When we last tested the Kawasaki KLX110 dirt bike, we came away impressed by its durability and capabilities, but less than satisfied with its features. At the top of the to-do list we sent to Kawasaki was the addition of an electric starter and the implementation of fourth gear (it was in the transmission of the old three-speed, but locked out).It didn’t take long for Kawasaki to step it up, as the 2010 KLX110 has added the features we demanded, along with a bit more power, upgraded suspension, new ergonomics, and KX450F-inspired styling for your budding Ryan Villopoto or Chad Reed! Someone at Kawasaki definitely has the back of young riders.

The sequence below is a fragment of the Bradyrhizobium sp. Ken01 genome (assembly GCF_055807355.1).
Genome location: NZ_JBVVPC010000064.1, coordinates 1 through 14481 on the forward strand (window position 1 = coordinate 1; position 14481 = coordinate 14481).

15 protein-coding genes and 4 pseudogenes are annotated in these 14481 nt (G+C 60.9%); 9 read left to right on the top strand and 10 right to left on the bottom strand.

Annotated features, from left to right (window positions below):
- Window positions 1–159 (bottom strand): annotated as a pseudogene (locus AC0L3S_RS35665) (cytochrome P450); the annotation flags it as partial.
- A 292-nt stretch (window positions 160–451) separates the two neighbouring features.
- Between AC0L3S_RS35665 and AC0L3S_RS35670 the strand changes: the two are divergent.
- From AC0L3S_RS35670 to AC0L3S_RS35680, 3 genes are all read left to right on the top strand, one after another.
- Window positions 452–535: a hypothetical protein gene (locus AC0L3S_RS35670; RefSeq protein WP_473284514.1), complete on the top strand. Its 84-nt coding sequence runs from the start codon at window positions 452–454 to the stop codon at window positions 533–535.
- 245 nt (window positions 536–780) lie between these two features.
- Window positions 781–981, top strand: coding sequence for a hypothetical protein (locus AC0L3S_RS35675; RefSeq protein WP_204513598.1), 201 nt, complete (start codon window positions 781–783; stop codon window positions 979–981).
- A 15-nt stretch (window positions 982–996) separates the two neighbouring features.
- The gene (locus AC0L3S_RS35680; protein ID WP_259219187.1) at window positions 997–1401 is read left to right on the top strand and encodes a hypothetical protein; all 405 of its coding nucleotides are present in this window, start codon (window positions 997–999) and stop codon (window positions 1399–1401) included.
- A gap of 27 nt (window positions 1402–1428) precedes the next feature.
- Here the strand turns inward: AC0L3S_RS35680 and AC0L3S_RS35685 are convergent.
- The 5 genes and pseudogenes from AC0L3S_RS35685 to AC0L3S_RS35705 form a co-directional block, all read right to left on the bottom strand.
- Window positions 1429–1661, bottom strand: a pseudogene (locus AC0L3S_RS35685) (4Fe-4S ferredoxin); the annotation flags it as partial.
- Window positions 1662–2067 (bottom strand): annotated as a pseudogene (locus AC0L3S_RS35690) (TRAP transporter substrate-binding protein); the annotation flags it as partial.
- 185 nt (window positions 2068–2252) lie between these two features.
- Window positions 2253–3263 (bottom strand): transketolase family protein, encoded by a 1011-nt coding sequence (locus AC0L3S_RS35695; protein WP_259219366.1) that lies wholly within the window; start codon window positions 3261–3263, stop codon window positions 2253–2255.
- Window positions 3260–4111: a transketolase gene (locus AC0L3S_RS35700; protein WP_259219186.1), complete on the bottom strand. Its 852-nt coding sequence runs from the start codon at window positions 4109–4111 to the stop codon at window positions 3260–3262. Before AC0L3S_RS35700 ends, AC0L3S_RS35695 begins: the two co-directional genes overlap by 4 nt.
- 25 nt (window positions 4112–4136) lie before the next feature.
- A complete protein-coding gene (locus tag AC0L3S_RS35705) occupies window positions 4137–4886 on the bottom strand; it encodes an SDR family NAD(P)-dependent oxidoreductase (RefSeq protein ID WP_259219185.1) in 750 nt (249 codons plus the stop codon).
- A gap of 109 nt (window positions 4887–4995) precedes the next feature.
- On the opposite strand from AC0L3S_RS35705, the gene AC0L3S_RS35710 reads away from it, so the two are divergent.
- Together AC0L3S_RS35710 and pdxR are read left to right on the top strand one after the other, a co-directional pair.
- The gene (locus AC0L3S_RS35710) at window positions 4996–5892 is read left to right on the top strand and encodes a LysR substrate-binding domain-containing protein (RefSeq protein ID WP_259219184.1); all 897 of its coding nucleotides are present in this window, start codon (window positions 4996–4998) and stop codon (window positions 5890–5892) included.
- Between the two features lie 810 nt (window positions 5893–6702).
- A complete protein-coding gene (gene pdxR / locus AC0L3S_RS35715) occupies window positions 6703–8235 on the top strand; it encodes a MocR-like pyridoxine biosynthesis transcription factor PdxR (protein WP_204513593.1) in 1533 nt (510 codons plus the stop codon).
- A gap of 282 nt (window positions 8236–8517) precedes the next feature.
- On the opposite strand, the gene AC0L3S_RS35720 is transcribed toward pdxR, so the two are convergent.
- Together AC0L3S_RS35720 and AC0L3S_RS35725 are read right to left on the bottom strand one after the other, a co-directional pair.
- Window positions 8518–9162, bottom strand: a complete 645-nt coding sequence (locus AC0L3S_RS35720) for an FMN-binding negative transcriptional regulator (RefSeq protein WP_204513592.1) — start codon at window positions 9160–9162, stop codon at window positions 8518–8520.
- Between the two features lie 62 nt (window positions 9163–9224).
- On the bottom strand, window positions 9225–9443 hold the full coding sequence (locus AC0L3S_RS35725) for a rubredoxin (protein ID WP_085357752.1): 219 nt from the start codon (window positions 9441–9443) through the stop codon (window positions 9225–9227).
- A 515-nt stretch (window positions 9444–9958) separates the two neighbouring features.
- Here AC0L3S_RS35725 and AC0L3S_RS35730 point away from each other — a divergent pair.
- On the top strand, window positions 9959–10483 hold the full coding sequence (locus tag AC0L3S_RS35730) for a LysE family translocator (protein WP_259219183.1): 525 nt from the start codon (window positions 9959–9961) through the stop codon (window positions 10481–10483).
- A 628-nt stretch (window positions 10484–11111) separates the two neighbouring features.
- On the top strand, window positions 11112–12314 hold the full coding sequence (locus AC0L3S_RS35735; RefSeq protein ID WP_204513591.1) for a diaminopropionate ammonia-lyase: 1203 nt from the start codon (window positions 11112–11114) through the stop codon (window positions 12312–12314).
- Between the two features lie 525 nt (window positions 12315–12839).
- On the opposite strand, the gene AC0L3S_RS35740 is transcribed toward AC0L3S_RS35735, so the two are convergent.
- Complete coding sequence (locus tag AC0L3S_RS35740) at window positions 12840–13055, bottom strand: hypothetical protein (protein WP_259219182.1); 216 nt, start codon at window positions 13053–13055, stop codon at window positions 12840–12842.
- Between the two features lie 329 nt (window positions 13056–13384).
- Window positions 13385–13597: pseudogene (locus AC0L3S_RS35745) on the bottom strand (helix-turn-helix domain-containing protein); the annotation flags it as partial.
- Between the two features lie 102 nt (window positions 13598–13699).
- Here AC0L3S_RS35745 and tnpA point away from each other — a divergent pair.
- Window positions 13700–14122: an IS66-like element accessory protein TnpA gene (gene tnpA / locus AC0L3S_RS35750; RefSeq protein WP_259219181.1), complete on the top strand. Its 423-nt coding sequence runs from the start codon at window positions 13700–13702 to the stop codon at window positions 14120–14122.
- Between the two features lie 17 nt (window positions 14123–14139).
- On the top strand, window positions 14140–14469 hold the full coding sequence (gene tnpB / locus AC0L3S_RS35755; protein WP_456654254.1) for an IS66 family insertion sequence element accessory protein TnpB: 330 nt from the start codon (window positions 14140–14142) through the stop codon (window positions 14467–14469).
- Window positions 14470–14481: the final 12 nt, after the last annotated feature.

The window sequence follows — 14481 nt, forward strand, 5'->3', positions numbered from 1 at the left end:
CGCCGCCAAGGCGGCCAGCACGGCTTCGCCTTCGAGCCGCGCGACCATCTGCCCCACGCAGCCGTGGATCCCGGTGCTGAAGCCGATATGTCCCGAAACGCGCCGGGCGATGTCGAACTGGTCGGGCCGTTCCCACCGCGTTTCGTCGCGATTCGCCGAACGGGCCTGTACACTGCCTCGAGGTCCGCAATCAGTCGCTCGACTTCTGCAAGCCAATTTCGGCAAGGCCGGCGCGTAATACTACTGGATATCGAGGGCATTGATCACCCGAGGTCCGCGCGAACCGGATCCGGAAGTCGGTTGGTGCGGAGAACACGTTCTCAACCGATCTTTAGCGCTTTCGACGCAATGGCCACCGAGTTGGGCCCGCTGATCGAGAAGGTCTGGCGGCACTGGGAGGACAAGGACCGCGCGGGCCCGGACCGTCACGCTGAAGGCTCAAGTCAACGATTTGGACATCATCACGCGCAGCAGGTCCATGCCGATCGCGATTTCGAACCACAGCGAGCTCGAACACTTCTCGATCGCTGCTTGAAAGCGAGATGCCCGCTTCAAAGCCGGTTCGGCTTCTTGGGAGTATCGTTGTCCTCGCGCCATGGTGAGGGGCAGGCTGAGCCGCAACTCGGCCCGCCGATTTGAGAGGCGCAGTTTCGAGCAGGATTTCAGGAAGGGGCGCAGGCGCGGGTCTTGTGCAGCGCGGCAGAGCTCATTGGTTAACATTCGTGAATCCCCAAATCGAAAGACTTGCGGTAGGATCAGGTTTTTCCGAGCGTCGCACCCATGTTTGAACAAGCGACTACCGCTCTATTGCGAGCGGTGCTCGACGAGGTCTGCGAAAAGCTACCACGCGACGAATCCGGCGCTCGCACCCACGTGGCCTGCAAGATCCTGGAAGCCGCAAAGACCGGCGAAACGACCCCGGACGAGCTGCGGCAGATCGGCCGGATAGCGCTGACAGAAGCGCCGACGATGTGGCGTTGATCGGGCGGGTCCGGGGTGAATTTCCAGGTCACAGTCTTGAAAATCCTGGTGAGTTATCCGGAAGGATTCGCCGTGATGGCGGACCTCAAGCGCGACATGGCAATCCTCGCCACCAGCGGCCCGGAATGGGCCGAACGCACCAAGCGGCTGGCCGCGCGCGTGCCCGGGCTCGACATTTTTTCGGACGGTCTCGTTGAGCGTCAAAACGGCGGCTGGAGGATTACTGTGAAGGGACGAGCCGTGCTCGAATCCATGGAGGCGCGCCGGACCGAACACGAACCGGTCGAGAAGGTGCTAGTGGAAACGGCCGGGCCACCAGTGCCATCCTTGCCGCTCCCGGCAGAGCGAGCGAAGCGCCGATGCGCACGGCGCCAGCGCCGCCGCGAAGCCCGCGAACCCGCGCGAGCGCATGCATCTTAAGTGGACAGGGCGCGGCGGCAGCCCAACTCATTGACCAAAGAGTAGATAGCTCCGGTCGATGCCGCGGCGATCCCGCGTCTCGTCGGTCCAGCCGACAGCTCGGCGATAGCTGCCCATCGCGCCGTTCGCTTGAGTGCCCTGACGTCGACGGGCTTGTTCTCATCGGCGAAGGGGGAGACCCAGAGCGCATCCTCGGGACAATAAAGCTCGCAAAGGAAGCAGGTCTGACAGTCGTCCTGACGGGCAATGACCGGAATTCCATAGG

To pump up the KLX110’s power by a claimed 15%, Kawasaki has revised the valve timing, developed a free-flowing exhaust, a new ignition system and low-tension piston rings. Now, our test riders didn’t really notice the additional power, but if they just barely make it up that big hill, they’ll know why.For the young, new rider, the power is perfectly delivered–there’s a consistent push from idle to redline, and there are no hits or surprises. It’s a tractable air-cooled, two-valve, SOHC motor that is more than satisfactory and can take a rider who is developing his talents almost anywhere. If the rider is truly new and timid, a throttle stop can be adjusted to restrict power until the rider is ready.What they will all notice immediately is the electric starter. This is one cold-blooded little bike, and the adults were happy that the KLX110 has the magic button. Even with the choke engaged, it was very reluctant to fire up one morning. We even resorted to kicking it a few times with the backup kickstarter, to no avail. Finally, it fired up and, after a slow warm-up period, it ran fine the rest of the day. We blame the California Green Sticker emissions requirements, which make these bikes run pretty lean. It’s not an issue when the youngster is riding around, but it can make starting more challenging. Let’s all give thanks for the electric starter!The fourth speed gives the KLX110 the ability to grow with its rider. While the three-speed edition may have put an unreasonable speed-govern on the youngster, the four-speed lets him kick it up another notch before he needs another bike. It’s an auto-clutch design (there are accessory manual clutch conversion kits available) with neutral on the bottom of the shift pattern, and Kawasaki has improved the shifting with updates to the shift drum and springs. We didn’t have a problem shifting the old 110, but improvements are always welcome.With a faster bike, Kawasaki upgraded the suspension a bit. Make no mistake; it’s still playbike suspension. With 4.3 inches of travel in the back, doubles or whoops are out of the question. However, for minor jumps and regular trail riding, the suspension is certainly adequate. Our young test rider, Shaun Merritt of LewisportUSA (not a Kawasaki dealer), mentioned the suspension as his favorite part of the KLX110. Watching him ride, we saw that he could turn the KLX at will, with or without a helpful berm. Wide-open in 4th gear, he felt rock solid on the bike. The brakes may be drums, but they are more than adequate for bringing the 110 down from speed, and they offer the rider excellent feel.The gas tank, seat, side panels, shrouds and fenders have also been modernized, plus the seat and bars have been reworked to current tastes. Shaun fit the bike perfectly, and because it’s easy to ride, he was able to challenge himself on the tough trails we threw at him. He’d look at a hill (up or down) or obstacle, not sure if he could take it. But, he’d go for it and surprise himself repeatedly. The wheels are a little small-14″ front, 12″ rear-so those are limiting factors went rolling through technical terrain (the “L” version sports larger wheels, but it also taller). If your youngster fits this motorcycle, it’s a great choice for learning the tricks of the off-road trade.We would be remiss if we didn’t give our standard youth bike advice to parents: Don’t buy a dirt bike expecting your rider to “grow into it.” The bike should fit him from Day One. If it’s too large, he will be less able to control it safely. He will be constantly overmatched and end up frustrated. Buy your child a bike that fits, and let the child grow out of it, even if it happens quickly. The four Japanese manufacturers have plenty of bikes for youngsters of every size, so there’s no reason to buy a bike that doesn’t fit.As with the previous Kawasaki KLX110, we were impressed by the bike’s durability (Shaun tested that a number of times). Maintenance is easy on the bike, and there’s not much to do. Just change the oil when you think of it, keep the air filter clean, and check the chain for the right slack. You might even be able to teach your child the fine art of maintenance. However, most of the time the KLX110 rider will be simply having fun, learning wheelies, jumps, berm shots, hillclimbing, and all the other good things that come with dirt bike riding! 2010 Kawasaki KLX110 SpecsEngine: Four-stroke, SOHC, two-valve single Displacement: 111cc Bore x Stroke: 53.0 x 50.6mm Compression Ratio: 9.5:1 Cooling: Air Carburetion: Mikuni PB18 Ignition: CDI Transmission: Four-speed with automatic clutch Final Drive: Chain Frame: Backbone frame, high-tensile steel Rake / Trail: 24.8 degrees / 2.0 in. Front Suspension / Wheel Travel: 30mm hydraulic telescopic fork / 4.3 in. Rear Suspension / Wheel Travel: Swingarm with single hydraulic shock / 4.3 in. Front Tire: 2.50×14 Rear Tire: 3.00×12 Front Brake / Rear Brake: Mechanical Drum / Mechanical Drum Overall Length: 61.4 in. Overall Width: 25.6 in. Overall Height: 37.6 Ground Clearance: 8.5 in. Seat Height: 26.8 in. Curb Weight: 168 lbs. Wheelbase: 42.3 in. Fuel Capacity: 1.0 gal. Color: Lime Green 2010 Kawasaki KLX110 Price: $2099 MSRP